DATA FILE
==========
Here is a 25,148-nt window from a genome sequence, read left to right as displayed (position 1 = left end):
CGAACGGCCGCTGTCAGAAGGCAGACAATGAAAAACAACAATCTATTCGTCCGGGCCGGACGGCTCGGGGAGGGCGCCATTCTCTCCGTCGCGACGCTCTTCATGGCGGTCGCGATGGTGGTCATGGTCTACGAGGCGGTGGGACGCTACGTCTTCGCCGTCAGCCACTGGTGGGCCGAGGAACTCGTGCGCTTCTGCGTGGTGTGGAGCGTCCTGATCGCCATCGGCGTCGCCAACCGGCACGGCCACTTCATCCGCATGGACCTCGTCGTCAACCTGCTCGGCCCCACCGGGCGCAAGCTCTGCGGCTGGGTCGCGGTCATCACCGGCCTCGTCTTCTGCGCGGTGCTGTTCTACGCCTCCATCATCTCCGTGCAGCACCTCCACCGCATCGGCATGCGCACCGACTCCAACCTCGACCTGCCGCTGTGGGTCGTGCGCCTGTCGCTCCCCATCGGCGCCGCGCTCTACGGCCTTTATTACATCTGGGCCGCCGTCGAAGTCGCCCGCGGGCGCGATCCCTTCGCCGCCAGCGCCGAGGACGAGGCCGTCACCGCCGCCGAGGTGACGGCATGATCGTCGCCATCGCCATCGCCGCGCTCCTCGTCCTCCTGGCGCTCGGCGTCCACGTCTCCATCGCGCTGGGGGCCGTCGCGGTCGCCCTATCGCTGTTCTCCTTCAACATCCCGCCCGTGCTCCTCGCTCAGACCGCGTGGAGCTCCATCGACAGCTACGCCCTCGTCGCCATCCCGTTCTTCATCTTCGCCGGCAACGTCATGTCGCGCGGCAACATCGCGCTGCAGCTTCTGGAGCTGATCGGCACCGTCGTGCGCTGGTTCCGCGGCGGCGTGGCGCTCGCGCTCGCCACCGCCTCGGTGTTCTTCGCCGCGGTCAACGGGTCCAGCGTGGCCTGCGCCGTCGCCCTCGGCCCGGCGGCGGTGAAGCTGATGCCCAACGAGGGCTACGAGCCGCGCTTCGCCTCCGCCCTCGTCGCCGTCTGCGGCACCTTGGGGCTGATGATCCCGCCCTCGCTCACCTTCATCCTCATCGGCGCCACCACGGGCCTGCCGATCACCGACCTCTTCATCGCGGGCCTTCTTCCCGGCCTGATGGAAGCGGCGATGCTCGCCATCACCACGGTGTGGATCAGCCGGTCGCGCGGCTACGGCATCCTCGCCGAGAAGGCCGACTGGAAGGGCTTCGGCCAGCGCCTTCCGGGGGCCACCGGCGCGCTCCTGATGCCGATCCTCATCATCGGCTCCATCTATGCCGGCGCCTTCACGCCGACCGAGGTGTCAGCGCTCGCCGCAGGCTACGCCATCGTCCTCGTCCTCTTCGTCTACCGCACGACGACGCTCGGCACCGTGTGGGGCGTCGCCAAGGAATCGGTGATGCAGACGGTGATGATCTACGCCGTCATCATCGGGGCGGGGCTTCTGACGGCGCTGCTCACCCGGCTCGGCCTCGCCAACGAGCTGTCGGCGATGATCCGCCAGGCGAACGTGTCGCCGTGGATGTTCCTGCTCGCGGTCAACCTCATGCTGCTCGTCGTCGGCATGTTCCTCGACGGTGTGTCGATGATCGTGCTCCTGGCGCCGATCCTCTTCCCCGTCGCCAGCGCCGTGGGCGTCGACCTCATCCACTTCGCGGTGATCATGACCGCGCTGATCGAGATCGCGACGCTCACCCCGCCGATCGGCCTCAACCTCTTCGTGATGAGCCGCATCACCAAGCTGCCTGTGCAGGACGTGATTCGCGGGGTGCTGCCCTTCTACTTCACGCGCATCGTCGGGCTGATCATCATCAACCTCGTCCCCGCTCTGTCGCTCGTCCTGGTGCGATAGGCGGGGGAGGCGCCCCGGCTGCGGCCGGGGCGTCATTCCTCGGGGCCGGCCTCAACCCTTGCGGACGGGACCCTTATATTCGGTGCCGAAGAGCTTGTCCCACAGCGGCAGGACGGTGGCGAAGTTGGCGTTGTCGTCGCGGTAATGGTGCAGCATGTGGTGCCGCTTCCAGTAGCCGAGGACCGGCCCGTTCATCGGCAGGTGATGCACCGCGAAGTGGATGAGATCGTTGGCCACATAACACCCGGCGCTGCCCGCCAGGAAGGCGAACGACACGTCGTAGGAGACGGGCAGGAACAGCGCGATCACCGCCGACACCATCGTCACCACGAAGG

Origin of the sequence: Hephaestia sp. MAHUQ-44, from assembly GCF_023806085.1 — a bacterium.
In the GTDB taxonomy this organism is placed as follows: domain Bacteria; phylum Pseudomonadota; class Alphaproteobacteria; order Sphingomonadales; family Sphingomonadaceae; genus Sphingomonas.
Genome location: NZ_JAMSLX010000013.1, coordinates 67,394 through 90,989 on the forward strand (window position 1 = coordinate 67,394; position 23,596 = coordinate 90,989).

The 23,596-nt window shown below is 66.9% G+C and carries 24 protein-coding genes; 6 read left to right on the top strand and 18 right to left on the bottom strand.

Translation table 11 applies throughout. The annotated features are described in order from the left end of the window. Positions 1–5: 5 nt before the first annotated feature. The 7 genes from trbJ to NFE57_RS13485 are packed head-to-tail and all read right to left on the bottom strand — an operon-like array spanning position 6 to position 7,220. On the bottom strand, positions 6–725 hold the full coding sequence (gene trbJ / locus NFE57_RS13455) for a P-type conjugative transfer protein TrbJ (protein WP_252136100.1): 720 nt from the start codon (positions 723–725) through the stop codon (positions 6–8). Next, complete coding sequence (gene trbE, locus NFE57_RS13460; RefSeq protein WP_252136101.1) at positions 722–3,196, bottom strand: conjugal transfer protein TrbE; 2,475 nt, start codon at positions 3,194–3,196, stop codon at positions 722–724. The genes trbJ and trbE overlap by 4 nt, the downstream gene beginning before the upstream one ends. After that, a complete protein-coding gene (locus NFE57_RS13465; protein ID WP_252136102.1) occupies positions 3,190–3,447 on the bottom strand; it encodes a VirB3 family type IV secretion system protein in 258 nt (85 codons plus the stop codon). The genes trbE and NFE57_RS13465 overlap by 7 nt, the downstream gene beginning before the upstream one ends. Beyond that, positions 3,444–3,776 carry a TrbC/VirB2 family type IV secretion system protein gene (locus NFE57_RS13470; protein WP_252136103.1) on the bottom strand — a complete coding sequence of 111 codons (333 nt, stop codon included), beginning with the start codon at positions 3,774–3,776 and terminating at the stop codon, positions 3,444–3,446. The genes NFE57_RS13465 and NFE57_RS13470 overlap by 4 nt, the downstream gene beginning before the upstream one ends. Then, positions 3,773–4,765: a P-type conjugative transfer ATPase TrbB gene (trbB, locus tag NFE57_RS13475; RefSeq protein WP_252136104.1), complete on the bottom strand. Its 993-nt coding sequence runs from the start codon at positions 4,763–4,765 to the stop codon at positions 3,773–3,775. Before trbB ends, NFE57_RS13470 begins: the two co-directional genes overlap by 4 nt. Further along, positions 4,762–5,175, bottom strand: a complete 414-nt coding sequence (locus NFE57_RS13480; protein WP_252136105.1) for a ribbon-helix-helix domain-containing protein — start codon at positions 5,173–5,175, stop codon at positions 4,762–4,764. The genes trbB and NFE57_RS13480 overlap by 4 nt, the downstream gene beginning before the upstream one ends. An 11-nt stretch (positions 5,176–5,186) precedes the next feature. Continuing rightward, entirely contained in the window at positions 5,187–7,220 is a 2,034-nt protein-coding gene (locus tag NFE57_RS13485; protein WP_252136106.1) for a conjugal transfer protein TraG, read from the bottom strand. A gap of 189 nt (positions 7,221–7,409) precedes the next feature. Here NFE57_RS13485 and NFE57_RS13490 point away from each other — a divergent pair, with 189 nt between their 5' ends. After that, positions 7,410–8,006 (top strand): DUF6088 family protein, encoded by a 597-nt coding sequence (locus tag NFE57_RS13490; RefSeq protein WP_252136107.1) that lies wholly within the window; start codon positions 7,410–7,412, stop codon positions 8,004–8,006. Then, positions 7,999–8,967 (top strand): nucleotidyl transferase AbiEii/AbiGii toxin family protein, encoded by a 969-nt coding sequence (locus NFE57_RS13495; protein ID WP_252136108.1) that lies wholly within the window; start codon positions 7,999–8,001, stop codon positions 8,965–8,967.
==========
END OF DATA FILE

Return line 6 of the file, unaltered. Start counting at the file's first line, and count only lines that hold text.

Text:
The 23,596-nt window shown below is 66.9% G+C and carries 24 protein-coding genes; 6 read left to right on the top strand and 18 right to left on the bottom strand.